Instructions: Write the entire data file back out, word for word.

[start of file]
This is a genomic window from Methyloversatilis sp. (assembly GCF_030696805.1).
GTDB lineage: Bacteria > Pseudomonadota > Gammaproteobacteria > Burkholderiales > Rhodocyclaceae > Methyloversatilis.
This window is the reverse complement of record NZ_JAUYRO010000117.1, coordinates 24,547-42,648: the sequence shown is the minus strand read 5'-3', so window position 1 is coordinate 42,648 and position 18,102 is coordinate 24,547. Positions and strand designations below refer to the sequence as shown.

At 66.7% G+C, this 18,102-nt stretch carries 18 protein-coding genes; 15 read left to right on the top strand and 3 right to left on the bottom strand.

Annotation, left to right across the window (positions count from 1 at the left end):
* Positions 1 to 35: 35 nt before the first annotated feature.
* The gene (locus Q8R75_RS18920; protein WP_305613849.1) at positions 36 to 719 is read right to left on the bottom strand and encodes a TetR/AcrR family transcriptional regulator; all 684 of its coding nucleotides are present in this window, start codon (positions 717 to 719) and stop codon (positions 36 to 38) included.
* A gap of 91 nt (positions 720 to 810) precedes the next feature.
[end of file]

This is a genomic window from Methyloversatilis sp. (assembly GCF_030696805.1).
GTDB lineage: Bacteria > Pseudomonadota > Gammaproteobacteria > Burkholderiales > Rhodocyclaceae > Methyloversatilis.
This window is the reverse complement of record NZ_JAUYRO010000117.1, coordinates 24,547-42,648: the sequence shown is the minus strand read 5'-3', so window position 1 is coordinate 42,648 and position 18,102 is coordinate 24,547. Positions and strand designations below refer to the sequence as shown.

At 66.7% G+C, this 18,102-nt stretch carries 18 protein-coding genes; 15 read left to right on the top strand and 3 right to left on the bottom strand.

Annotation, left to right across the window (positions count from 1 at the left end):
* Positions 1 to 35: 35 nt before the first annotated feature.
* The gene (locus Q8R75_RS18920; protein WP_305613849.1) at positions 36 to 719 is read right to left on the bottom strand and encodes a TetR/AcrR family transcriptional regulator; all 684 of its coding nucleotides are present in this window, start codon (positions 717 to 719) and stop codon (positions 36 to 38) included.
* A gap of 91 nt (positions 720 to 810) precedes the next feature.